Environmental Conservation Final

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Terms in this set (89)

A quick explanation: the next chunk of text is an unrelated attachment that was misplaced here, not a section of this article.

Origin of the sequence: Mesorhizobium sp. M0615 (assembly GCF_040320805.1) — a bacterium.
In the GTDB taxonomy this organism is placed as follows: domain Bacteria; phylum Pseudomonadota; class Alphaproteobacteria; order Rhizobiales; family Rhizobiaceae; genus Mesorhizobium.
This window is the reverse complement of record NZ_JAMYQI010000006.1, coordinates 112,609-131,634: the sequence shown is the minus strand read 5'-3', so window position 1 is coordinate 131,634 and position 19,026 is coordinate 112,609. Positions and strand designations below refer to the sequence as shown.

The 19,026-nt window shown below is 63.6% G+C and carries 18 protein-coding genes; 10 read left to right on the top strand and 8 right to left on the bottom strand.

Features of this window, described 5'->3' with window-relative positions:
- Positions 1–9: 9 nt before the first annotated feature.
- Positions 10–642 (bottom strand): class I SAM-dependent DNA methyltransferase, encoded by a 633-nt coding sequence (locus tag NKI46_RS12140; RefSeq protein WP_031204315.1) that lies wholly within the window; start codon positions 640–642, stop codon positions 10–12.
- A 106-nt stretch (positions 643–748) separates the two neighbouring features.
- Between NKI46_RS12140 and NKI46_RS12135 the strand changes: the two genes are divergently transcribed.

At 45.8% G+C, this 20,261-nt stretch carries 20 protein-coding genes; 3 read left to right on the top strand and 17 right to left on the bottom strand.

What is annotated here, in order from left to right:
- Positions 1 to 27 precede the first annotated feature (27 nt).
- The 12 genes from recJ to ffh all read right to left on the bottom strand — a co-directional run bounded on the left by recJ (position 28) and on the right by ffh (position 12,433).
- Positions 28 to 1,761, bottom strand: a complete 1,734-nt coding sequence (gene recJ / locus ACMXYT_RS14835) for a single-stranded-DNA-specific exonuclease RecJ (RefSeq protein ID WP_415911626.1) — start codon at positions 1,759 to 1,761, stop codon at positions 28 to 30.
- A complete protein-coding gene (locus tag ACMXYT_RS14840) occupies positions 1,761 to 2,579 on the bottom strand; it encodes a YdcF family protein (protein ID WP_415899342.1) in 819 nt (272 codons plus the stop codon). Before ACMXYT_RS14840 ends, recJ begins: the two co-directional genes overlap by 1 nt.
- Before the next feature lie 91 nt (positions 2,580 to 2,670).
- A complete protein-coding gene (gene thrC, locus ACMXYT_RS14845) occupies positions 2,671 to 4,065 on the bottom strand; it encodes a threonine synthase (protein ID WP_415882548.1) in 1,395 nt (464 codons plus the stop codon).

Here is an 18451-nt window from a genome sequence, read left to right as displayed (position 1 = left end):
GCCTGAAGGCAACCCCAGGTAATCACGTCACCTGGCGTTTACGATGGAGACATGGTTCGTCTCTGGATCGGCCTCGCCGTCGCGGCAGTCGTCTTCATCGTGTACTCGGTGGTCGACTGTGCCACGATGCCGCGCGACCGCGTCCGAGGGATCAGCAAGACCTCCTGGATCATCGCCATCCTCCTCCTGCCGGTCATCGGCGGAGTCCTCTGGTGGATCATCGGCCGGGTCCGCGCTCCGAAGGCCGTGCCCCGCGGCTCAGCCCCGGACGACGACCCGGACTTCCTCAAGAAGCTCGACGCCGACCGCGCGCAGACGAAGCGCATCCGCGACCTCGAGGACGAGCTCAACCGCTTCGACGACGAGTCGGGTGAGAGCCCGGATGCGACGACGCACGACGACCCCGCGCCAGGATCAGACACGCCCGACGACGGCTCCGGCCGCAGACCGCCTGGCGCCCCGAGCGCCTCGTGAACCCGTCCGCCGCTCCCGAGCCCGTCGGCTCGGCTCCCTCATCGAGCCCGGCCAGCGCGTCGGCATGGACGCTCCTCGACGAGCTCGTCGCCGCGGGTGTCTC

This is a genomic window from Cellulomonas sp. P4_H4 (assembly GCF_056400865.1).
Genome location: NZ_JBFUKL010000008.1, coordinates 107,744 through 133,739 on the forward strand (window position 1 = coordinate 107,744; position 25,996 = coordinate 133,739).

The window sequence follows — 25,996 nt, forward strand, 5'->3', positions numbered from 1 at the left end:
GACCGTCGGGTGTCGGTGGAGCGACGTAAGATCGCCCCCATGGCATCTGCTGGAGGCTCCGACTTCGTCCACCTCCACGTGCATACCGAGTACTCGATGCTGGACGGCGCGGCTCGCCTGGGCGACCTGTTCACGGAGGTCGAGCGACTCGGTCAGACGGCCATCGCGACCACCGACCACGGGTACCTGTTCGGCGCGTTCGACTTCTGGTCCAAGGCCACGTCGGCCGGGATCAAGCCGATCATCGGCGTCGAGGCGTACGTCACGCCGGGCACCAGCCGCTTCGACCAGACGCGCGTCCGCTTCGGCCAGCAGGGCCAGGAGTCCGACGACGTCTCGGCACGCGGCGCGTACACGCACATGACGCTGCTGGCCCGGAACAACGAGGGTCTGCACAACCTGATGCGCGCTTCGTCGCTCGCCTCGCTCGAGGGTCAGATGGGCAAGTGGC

placeboA placebo is anything that seems to be a "real" medical treatment -- but isn't. It could be a pill, a shot, or some other type of "fake" treatment. What all placebos have in common is that they do not contain an active substance meant to affect health.experimental groupAn experimental group is the group in an experiment that receives the variable being tested. One variable is tested at a time. The experimental group is compared to a control group, which does not receive the test variable. In this way, experimental groups are used to find answers in an experiment.producera person, company, or country that makes, grows, or supplies goods or commodities for sale.consumera person or thing that eats or uses something.decomposeran organism, especially a soil bacterium, fungus, or invertebrate, that decomposes organic material.which biome is southern indiana?deciduous forestwhat is the most endangered biome?temperate grassslands (?)biggest threats to temperate grasslands?Continued global warming could turn current marginal grasslands into deserts as rainfall patterns change. Land once incompatible with row-crop agriculture, but which provided a living to ranching families and habitat for prairie wildlife, is being converted to row crops. Development of urban areas is increasingly cutting into grassland habitat. Drought-hardy, cold-resistant, and herbicide-tolerant varieties of soybeans, wheat, and corn allow crops to expand into native grassland. Where only one crop is grown, pests and disease can spread easily, creating the need for potentially toxic pesticideshow to write scientific nameThe genus name is written first. The genus name is always underlined or italicized. The first letter of the genus name is always capitalized. Example: Sansevieria or Sansevieria Specific Epithet The specific epithet is written second. The specific epithet is always underlined or italicized. The first letter of the specific epithet name is never capitalized. Example: trifasciata or trifasciata Scientific Name The scientific name of this plant would appear as follows: Sansevieriatrifasciata or Sansevieria trifasciatawhat is human population now?7 billionwhen did we get our first billion1805what is the total capacity max we can have on eartheither 9 or 10 billionWhat makes zero population growthZero population growth, sometimes abbreviated ZPG (also called the replacement level of fertility), is a condition of demographic balance where the number of people in a specified population neither grows nor declines, considered as a social aim by some.If everyone had America's carbon footprint, how many earths would it take to support our lifestyle?5What is a carbon (ecological) footprint?Our carbon Footprint measurement translates the amount of carbon dioxide emissions into the amount of productive land and sea area required to sequester those carbon dioxide emissions. This tells us the demand on the planet that results from burning fossil fuels.What is the dependency ratio and what is predicted for it in the future?The dependency ratio is a measure showing the number of dependents, aged zero to 14 and over the age of 65, to the total population, aged 15 to 64. It is also referred to as the "total dependency ratio." This indicator gives insight into the amount of people of nonworking age compared to the number of those of working age.When are famines the worst?crop failure, population imbalance, or government policiesadvantages of GMOSAccording to the Office of Science at the U.S. Department of Energy, one of the pros of genetically modified crops is a better taste, increased nutrients, resistance to disease and pests, and faster output of crops. The Food and Agriculture Organization of the United Nations also says that farmers can grow more food on less land with genetically modified crops. Genetically modified animals have certain genes inserted into their genomes so that they can produce 'better' milk, eggs, and meat. These animals also are expected to have a higher resistance to disease and overall better health, with better natural waste management. In theory, genetically modified crops and animals will also be more environmentally friendly because they conserve water, soil, and energy.What are disadvantages of CAFO's?There are many noted disadvantages in CAFO's. The digestive system of a cow is not designed to constantly consume grain or corn products, which leaves most producers giving cattle a constant dose of antibiotics. Cattle stand in small, crowded areas in their own feces and urine all the time. Corn fed beef has been labeled by the USDA as being better than other forms of beef because of its flavor and tenderness, however, corn fed beef is much less healthy because it contains higher levels of bad fats and lower levels of good fats. Another big concern and/or disadvantage of CAFO's is E.coli contamination. Cattle that are fed a high corn based diet can have increased amounts of E.coli in their digestive tract. Cross contamination with E.coli can cause illness not only in animals, but in humans as well.How is the Harvard Food Pyramid different?bottom of the pyramid - the base of healthy eating is exercise, watching your weight, and portion control. Yes! These actions are the most important in terms of a healthy diet. They also give suggestions on the protein level of the diagram. There are nuts, tofu, beans, and seeds! The red meat is ALL the way at the top in the "use sparingly" column. And, they put optional: "alcohol in moderation" on the side instead of "dairy". Now, that is my kinda pyramid.albedothe proportion of the incident light or radiation that is reflected by a surface, typically that of a planet or moon. (ice and snow has high albedo)aquifera body of permeable rock that can contain or transmit groundwater.watershedan area or ridge of land that separates waters flowing to different rivers, basins, or seas.teratogenan agent or factor that causes malformation of an embryo.carcinogena substance capable of causing cancer in living tissue.neurotoxina poison that acts on the nervous system.mutagenan agent, such as radiation or a chemical substance, that causes genetic mutation.endocrine hormone disrupterEndocrine disruptors are chemicals that can interfere with endocrine (or hormone) systems at certain doses. These disruptions can cause cancerous tumors, birth defects, and other developmental disorders. Any system in the body controlled by hormones can be derailed by hormone disruptors.gyrein oceanography is any large system of circulating ocean currents, particularly those involved with large wind movements.What and where is the Great Pacific Ocean garbage patch?The Great Pacific Garbage Patch is a collection of marine debris in the North Pacific Ocean. Marine debris is litter that ends up in oceans, seas, and other large bodies of water. The Great Pacific Garbage Patch, also known as the Pacific trash vortex, spans waters from the West Coast of North America to Japan.Bald eagles and DDT story: how did it endanger themImage result for how did ddt endangered bald eagles Bald eagles, in turn, were poisoned with DDT when they ate the contaminated fish. The chemical interfered with the ability of the birds to produce strong eggshells. ... By 1963, with only 487 nesting pairs of bald eagles remaining, the species was in danger of extinctionwhat is biomagnificationthe concentration of toxins in an organism as a result of its ingesting other plants or animals in which the toxins are more widely disbursed.what are 3 greenhouse gasescarbon dioxide, methane, nitrous oxidewhat causes greenhouse gasesCoal burned in power stations contains carbon which combines with oxygen in the atmosphere to form carbon dioxide. The man-made (or anthropogenic) component of the greenhouse effect is caused by man's activities that emit greenhouse gases to the atmosphere. The most important of these is the burning of fossil fuels.which is the worst greenhouse gascarbon dioxideMontreal and Kyoto Protocols : what did each regulate?Montreal Protocol, formally Montreal Protocol on Substances That Deplete the Ozone Layer, international treaty, adopted in Montreal on Sept. 16, 1987, that aimed to regulate the production and use of chemicals that contribute to the depletion of Earth's ozone layer. The Kyoto Protocol is an international treaty which extends the 1992 United Nations Framework Convention on Climate Change (UNFCCC) that commits State Parties to reduce greenhouse gas emissions, based on the premise that (a) global warming exists and (b) human-made CO2 emissions have caused it.point and nonpoint source examples of water pollutionNPS pollution is caused by rainfall or snowmelt moving over and through the ground. As the runoff moves, it picks up and carries away natural and human-made pollutants, finally depositing them into lakes, rivers, wetlands, coastal waters and ground Point source pollution is defined by the U.S. Environmental Protection Agency (EPA) as "any single identifiable source of pollution from which pollutants are discharged, such as a pipe..." Examples of point sources include: discharges from wastewater treatment plants; operational wastes from industries; and.where is most of the freshwater on earthAccording to the U.S. Geological Survey, most of that three percent is inaccessible. Over 68 percent of the fresh water on Earth is found in icecaps and glaciers, and just over 30 percent is found in ground water. Only about 0.3 percent of our fresh water is found in the surface water of lakes, rivers, and swamps.Nov 12, 2012what household activity uses the most waterOn average, our direct indoor water use (water you use from your tap, toilet, dishwasher, etc.) adds up to about 60 gallons of water a day per person. Here's how indoor water use breaks down: Toilets (28 percent) Washing Machines (22 percent)What is xeriscaping and what is used?Xeriscaping is landscaping and gardening that reduces or eliminates the need for supplemental water from irrigation. ... In some areas, terms as water-conserving landscapes, drought-tolerant landscaping, and smart scaping are used insteadwhat is placer miningPlacer mining (/ˈplæsər/ or /ˈpleɪsər/) is the mining of stream bed (alluvial) deposits for minerals. This may be done by open-pit (also called open-cast mining) or by various surface excavating equipment or tunnelling equipment.what is mountain top removal miningMountaintop removal mining (MTR), also known as mountaintop mining (MTM), is a form of surface mining at the summit or summit ridge of a mountain. Coal seams are extracted from a mountain by removing the land, or overburden, above the seams. ... The practice of mountaintop removal mining has been controversial.what is strip mining to get coal"Strip mining" is the practice of mining a seam of mineral, by first removing a long strip of overlying soil and rock (the overburden). It is most commonly used to mine coal and lignite (brown coal). Strip mining is only practical when the ore body to be excavated is relatively near the surface.what is frackingthe process of injecting liquid at high pressure into subterranean rocks, boreholes, etc., so as to force open existing fissures and extract gas or oilwhy is fracking harmful to the environmentFracking's Environmental Impacts: Water. The hydraulic fracturing process poses multiple threats to water supplies. ... Underground water supplies can also be contaminated by fracking, through migration of gas and frack fluid underground.what is the difference between a mineral and a rockA mineral is a naturally occurring, inorganic compound with a unique chemical structure and physical properties. A rock is a solid, stony mass composed of a combination of minerals or other organic compounds. For example, quartz and feldspars are minerals, but when formed together, they make a rock,why are extracted metals not minerals anymoreBecause once they are purified they are no longer crystalline.what is smelting to remove metals from oresextract (metal) from its ore by a process involving heating and melting.what was pangeaPangaea or Pangea (pronunciation: /pænˈdʒiːə/) was a supercontinent that existed during the late Paleozoic and early Mesozoic eras. It assembled from earlier continental units approximately 335 million years ago, and it began to break apart about 175 million years ago.what happened at the gold king mine in colorado in august 2015On August 5, 2015, EPA was conducting an investigation of the Gold King Mine near Silverton, Colorado, to: assess the on-going water releases from the mine, treat mine water, and assess the feasibility of further mine remediation. While excavating above the old adit, pressurized water began leaking above the mine tunnel, spilling about three million gallons of water stored behind the collapsed material into Cement Creek, a tributary of the Animas River. EPA takes responsibility for the Gold King Mine release and is committed to continue working hand-in-hand with the impacted local governments, states and tribesCase Study: The problem with mountain top removal coal mining in West Virginia. Why is it a problem? Can it be easily put back together and reclaimed?he forceful blasting from mountaintop removal often occurs close to homes, and at all times of the day. Drinking water wells and building foundations crack from the sheer force of the explosions, significantly depreciating property values, which is often a family's most substantial asset. Communities are blanketed in dust, and sometimes pelted by rocks ranging from pebble to boulder size. Sometimes the "flyrock" injures, or kills. On August 20, 2004, a bulldozer pushed a boulder weighing half a ton from a mountaintop removal site in Appalachia, Virginia. The falling boulder crashed into the side of a residence, crushing 3 year-old Jeremy Davidson in his sleep.What is the 1977 SMRCA Act?The Surface Mining Control and Reclamation Act of 1977 (SMCRA) is the primary federal law that regulates the environmental effects of coal mining in the United States. SMCRA created two programs: one for regulating active coal mines and a second for reclaiming abandoned mine lands.Look at the facts for recycling aluminum cans and other things—what item do we recycle most in America?lead acid batteriesWhat mineral do we get aluminum from for cans?Aluminium cans and foil are made from a material called bauxite. Tin cans are made from steel and coated in tin. Steel comes from the iron rich minerals like goethite, and tin comes from cassiterite.Rare Earth metals group study: Why does China dominate the market? What is coltan and what are three problems mining it? Do you own anything having a rare earth metal in it?Coltan (short for columbite-tantalite and known industrially as tantalite) is a dull black metallic ore from which the elements niobium and tantalum are extracted. The niobium-dominant mineral in coltan is columbite (after niobium's original American name, columbium), and the tantalum-dominant mineral is tantalite.geothermal (geysers), biomass, solar, wind, hydroelectric are the five renewable energies, photovoltaic cell, fossil fuels are non renewable energiesdurhome energy auditsA home energy audit, also known as a home energy assessment, is the first step to assess how much energy your home consumes and to evaluate what measures you can take to make your home more energy efficient. An assessment will show you problems that may, when corrected, save you significant amounts of money over time.how much of our energy comes from the five alt. renewable energies?Renewables make up only 11% of U.S. powerhow much from nuclear energy in the USU.S. electricity from nuclear energy in 2016: 19.7 percent, with 805.3 billion kilowatt-hours generated. Number of states with operating reactors: 30. Nuclear plants made up the largest percentage of the electricity generated in 2016 in six states.how much energy comes from the three fossil fuelsBetween 2013 and 2040, natural gas consumption is expected to increase by 13.4 percent and coal consumption by 5.6 percent.[xv] The EIA foresees fossil fuels maintaining their status as America's leading source of energy consumption between now and 2040, supplying 80 percent of our nation's energy needs in 2040.what are the fossil fuelscoal, oil and natural gaswhat are the five renewableswind, solar, biomass, geothermal energy, hydroelectricwhat are the disadvantages of wind, solar, nuclearwind: must have windy area the turbine is expensive Hard to find trained repairmen Kills many birds, particularly raptors solar: Expensive at first to install the panels. nuclear: One of the most difficult problems associated with nuclear power is the disposal of wastes produced during mining, fuel production, and reactor operation. How these wastes are managed may ultimately be the overriding obstacle to nuclear power.what is biomass energyBiomass is fuel that is developed from organic materials, a renewable and sustainable source of energy used to create electricity or other forms of power.What are Tesla's plans?Tesla Motors announced it is going to sell solar roof tiles that are customizable and meant to look like a traditional roof. The glass tiles in four styles have photovoltaic cells which are invisible from the street. They power a home when integrated with Tesla's Powerwall storage unit.What is a landfill? Are they always sanitarya place to dispose of refuse and other waste material by burying it and covering it over with soil, especially as a method of filling in or extending usable land. not alwaysWhat is the waste stream?A waste stream is the complete flow of waste from domestic or industrial areas through to final disposal. The intervention of recycling may act to lessen the content of a waste stream as it moves down the line.How much waste is landfilled in the United States?For the same year, EPA estimated the figure to be 135 million tons. The Yale team calculated that in 2013, waste sent to landfills rose to 294 million tons. With 316 million people, that comes to 1,871 pounds per person in that year, the last for which there are figuresHow much waste do we produce in a year in billions ?Every year we dump a massive 2.12 billion tons of waste.what is the difference between recycling and reusing products?The term "recycle" refers to the process in which an item or its components are used to create something new. ... Glass and aluminum are other commonly recycled materials. Recycling is technically a form of reusing, but it refers more specifically to items that are discarded and broken down into their raw materials.How do you know what kind of plastic a recyclable is?if it has PET or PE HD symbolWhat is curbside recycling?Kerbside collection, or curbside collection, is a service provided to households, typically in urban and suburban areas of removing household waste. It is usually accomplished by personnel using purpose built vehicles to pick up household waste in containers acceptable to or prescribed by the municipality.green roofA green roof or living roof is a roof of a building that is partially or completely covered with vegetation and a growing medium, planted over a waterproofing membrane. It may also include additional layers such as a root barrier and drainage and irrigation systems.cap and tradeEmissions trading or cap and trade is a government-mandated, market-based approach to controlling pollution by providing economic incentives for achieving reductions in the emissions of pollutants.citizen sciencethe collection and analysis of data relating to the natural world by members of the general public, typically as part of a collaborative project with professional scientists.urban sprawlthe uncontrolled expansion of urban areas.EISAn environmental impact statement (EIS), under United States environmental law, is a document required by the National Environmental Policy Act (NEPA) for certain actions "significantly affecting the quality of the human environmentWhat is Smart Growth?planned economic and community development that attempts to curb urban sprawl and worsening environmental conditions.What are Environmental Impact statements (EIS) and what Act created them?An environmental impact statement (EIS), under United States environmental law, is a document required by the National Environmental Policy Act (NEPA) for certain actions "significantly affecting the quality of the human environment". An EIS is a tool for decision making.